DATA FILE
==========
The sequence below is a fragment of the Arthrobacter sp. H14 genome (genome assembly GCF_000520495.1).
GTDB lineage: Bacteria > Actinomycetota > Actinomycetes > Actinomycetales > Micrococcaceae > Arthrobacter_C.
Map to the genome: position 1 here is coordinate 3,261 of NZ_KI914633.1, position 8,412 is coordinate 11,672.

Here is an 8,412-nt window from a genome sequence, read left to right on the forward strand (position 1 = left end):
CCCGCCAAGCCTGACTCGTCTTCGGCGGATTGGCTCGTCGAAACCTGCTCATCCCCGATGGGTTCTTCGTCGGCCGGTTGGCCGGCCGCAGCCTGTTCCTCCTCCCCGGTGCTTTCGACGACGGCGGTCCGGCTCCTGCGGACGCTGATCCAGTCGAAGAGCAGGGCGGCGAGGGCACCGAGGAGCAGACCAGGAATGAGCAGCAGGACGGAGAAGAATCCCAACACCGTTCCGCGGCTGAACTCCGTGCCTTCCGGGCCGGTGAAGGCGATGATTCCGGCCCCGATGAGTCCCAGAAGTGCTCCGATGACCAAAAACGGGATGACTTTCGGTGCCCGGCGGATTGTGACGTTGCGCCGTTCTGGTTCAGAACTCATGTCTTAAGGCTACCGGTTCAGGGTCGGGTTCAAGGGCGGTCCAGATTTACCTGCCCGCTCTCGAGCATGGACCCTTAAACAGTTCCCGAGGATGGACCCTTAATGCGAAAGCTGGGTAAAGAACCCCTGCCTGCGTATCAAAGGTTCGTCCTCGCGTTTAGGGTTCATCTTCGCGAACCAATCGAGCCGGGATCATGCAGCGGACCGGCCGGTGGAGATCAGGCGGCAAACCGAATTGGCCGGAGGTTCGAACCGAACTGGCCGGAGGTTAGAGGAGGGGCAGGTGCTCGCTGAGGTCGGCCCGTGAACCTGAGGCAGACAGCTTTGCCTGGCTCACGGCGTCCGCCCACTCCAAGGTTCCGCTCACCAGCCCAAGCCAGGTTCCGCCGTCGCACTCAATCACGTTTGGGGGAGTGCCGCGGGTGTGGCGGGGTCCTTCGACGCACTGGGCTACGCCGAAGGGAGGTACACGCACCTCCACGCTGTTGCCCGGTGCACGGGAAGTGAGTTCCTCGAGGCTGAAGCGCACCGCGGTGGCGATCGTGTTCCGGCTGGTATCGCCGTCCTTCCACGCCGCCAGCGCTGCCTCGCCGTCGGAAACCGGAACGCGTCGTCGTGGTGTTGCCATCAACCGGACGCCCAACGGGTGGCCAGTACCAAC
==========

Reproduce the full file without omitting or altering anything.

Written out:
The sequence below is a fragment of the Arthrobacter sp. H14 genome (genome assembly GCF_000520495.1).
GTDB lineage: Bacteria > Actinomycetota > Actinomycetes > Actinomycetales > Micrococcaceae > Arthrobacter_C.
Map to the genome: position 1 here is coordinate 3,261 of NZ_KI914633.1, position 8,412 is coordinate 11,672.

Here is an 8,412-nt window from a genome sequence, read left to right on the forward strand (position 1 = left end):
CCCGCCAAGCCTGACTCGTCTTCGGCGGATTGGCTCGTCGAAACCTGCTCATCCCCGATGGGTTCTTCGTCGGCCGGTTGGCCGGCCGCAGCCTGTTCCTCCTCCCCGGTGCTTTCGACGACGGCGGTCCGGCTCCTGCGGACGCTGATCCAGTCGAAGAGCAGGGCGGCGAGGGCACCGAGGAGCAGACCAGGAATGAGCAGCAGGACGGAGAAGAATCCCAACACCGTTCCGCGGCTGAACTCCGTGCCTTCCGGGCCGGTGAAGGCGATGATTCCGGCCCCGATGAGTCCCAGAAGTGCTCCGATGACCAAAAACGGGATGACTTTCGGTGCCCGGCGGATTGTGACGTTGCGCCGTTCTGGTTCAGAACTCATGTCTTAAGGCTACCGGTTCAGGGTCGGGTTCAAGGGCGGTCCAGATTTACCTGCCCGCTCTCGAGCATGGACCCTTAAACAGTTCCCGAGGATGGACCCTTAATGCGAAAGCTGGGTAAAGAACCCCTGCCTGCGTATCAAAGGTTCGTCCTCGCGTTTAGGGTTCATCTTCGCGAACCAATCGAGCCGGGATCATGCAGCGGACCGGCCGGTGGAGATCAGGCGGCAAACCGAATTGGCCGGAGGTTCGAACCGAACTGGCCGGAGGTTAGAGGAGGGGCAGGTGCTCGCTGAGGTCGGCCCGTGAACCTGAGGCAGACAGCTTTGCCTGGCTCACGGCGTCCGCCCACTCCAAGGTTCCGCTCACCAGCCCAAGCCAGGTTCCGCCGTCGCACTCAATCACGTTTGGGGGAGTGCCGCGGGTGTGGCGGGGTCCTTCGACGCACTGGGCTACGCCGAAGGGAGGTACACGCACCTCCACGCTGTTGCCCGGTGCACGGGAAGTGAGTTCCTCGAGGCTGAAGCGCACCGCGGTGGCGATCGTGTTCCGGCTGGTATCGCCGTCCTTCCACGCCGCCAGCGCTGCCTCGCCGTCGGAAACCGGAACGCGTCGTCGTGGTGTTGCCATCAACCGGACGCCCAACGGGTGGCCAGTACCAAC